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The Healthy Mothers and Babies Project aims to reduce high maternal and infant death and illness as well as improve child nutrition levels. The project is part of a broader program that tackles women’s health education in two ways: firstly, raising awareness of health issues among women working in the garment industry; and secondly, strengthening systems for ensuring that rural women can get hospital-based care in emergencies.
Healthy Mothers and Babies is a multifaceted program that mainly targets women in the garment industry. Key activities included
Completed, in partnership with International Labour Organisation,
The study indicated that in the five provinces, children under two children spent a significant amount of time each day in the care of secondary caregivers, particularly grandmothers and older siblings.
As a result, the program will be tailored to address issues faced by mothers with regard to care and feeding, but will also improve services for secondary caregivers to ensure they have the required skills and knowledge.
A multi-layered approach to communication to reach the women in clothing factories where the clothing brand has not been willing to facilitate the work themselves.
Between 2007 and 2010, CARE worked with 70 villages in Koh Kong Province to establish systems that would ensure transportation for women who required emergency obstetric services and skilled birth attendance from a referral hospital. These systems, called Village Emergency Referral Systems (VERS), train and equip local people to assess injury, illness or complications, to take correct first aid steps, and then to arrange transport to hospital if required.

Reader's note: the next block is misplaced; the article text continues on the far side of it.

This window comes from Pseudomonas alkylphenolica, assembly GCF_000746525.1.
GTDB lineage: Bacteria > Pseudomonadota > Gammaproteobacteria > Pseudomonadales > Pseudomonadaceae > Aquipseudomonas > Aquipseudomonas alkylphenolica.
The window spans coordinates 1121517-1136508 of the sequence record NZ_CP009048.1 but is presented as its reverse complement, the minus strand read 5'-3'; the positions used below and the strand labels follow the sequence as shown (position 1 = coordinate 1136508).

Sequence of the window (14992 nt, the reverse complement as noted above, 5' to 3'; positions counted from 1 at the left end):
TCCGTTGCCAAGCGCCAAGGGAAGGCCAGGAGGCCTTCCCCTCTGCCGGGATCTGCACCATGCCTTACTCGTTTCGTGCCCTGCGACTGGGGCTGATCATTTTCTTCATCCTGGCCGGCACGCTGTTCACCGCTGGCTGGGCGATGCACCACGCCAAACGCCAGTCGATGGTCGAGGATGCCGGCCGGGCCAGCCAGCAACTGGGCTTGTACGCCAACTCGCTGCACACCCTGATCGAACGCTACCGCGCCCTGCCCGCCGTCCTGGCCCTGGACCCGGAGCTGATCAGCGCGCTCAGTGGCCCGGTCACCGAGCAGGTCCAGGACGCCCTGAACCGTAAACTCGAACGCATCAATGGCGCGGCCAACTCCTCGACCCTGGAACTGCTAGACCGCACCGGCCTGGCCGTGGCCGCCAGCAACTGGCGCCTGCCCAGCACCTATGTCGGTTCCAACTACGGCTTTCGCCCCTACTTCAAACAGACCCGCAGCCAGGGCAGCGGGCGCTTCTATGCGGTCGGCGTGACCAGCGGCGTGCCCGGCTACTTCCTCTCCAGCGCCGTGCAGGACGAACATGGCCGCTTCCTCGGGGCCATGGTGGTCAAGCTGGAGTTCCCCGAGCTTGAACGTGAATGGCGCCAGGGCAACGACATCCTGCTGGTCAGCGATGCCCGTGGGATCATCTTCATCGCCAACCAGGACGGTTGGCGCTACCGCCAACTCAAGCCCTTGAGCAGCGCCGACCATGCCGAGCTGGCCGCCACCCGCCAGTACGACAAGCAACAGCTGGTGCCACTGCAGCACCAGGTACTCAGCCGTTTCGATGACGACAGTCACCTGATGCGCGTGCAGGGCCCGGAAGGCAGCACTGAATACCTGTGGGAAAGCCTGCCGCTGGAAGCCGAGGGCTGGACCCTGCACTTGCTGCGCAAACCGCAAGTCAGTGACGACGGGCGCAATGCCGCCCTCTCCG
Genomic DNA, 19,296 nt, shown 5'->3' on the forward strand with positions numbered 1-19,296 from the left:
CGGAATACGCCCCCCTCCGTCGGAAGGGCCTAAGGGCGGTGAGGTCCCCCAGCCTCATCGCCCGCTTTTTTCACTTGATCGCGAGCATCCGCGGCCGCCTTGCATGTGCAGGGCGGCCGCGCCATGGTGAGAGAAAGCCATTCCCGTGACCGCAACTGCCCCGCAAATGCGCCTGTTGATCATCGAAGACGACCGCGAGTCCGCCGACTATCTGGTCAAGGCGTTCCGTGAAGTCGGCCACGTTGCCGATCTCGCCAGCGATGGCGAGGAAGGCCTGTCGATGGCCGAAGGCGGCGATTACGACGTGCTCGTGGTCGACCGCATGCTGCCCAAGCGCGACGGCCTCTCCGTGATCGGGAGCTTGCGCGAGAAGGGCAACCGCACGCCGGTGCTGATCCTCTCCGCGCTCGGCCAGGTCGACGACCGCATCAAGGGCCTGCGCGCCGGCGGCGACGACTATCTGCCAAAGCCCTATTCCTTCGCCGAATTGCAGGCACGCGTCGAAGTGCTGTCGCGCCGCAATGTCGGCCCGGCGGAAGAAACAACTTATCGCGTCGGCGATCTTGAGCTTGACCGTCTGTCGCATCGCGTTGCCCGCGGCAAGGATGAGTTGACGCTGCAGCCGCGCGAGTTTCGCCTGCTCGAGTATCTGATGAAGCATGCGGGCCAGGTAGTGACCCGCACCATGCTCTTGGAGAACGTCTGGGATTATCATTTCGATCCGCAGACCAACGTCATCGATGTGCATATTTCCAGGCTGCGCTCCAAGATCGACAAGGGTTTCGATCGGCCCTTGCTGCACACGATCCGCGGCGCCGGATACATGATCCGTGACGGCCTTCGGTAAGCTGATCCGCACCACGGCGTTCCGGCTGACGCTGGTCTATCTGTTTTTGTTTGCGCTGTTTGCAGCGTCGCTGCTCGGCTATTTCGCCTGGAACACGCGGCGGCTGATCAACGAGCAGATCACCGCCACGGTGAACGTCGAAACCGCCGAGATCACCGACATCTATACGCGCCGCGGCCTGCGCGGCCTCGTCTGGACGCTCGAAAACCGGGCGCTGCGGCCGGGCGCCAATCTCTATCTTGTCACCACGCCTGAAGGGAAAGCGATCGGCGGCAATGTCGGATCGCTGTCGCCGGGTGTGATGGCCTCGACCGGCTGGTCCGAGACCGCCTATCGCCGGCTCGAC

The communities placed high value on VERS but they have been difficult to sustain financially.
In 2012, a pilot project was designed to test whether Village Savings and Loan Associations could help to financially sustain VERS. Then, with its partners, CARE trained twenty staff, whose job it will be to engage and train communities in how to successfully and accountably manage a Village Savings and Loan association.
In a bustling garment factory in Phnom Penh, Thyda Pin (pictured) earns a living sewing clothes. Thyda grew up in Svay Reang Province but, like so many, moved to Phnom Penh to get a job to help support her family. The garment industry employs 350,000 people in Cambodia. Many of the women working in garment factories are vulnerable to exploitation because they have migrated to unfamiliar cities, have little formal education, poor health literacy and limited experience managing their income.
Thyda Pin holds an important role at the factory, working as a Peer Educator to share health information with her co-workers. Peer education sessions in factories cover topics such as maternal and child health, sexual and reproductive health, microfinance savings and remittance tools. Education sessions are run during the factory lunch break so that all workers have an opportunity to participate.
‘I never thought I would have the ability to provide information to other people. After the training I became a member of the Peer Educator [program] and I feel excited that I can talk with my friends [factory workers] about information relating to health,’ she says.
Thyda Pin’s story illustrates the work that will be done by Peer Educators trained under the current program. The sessions cover a variety of information. A maternal and child health session, for example, covers information such as healthy pregnancy and childbirth, caring for yourself and your infant after childbirth, knowing how to get help, and knowing your rights. These sessions are designed to be interactive and engage participants in discussion.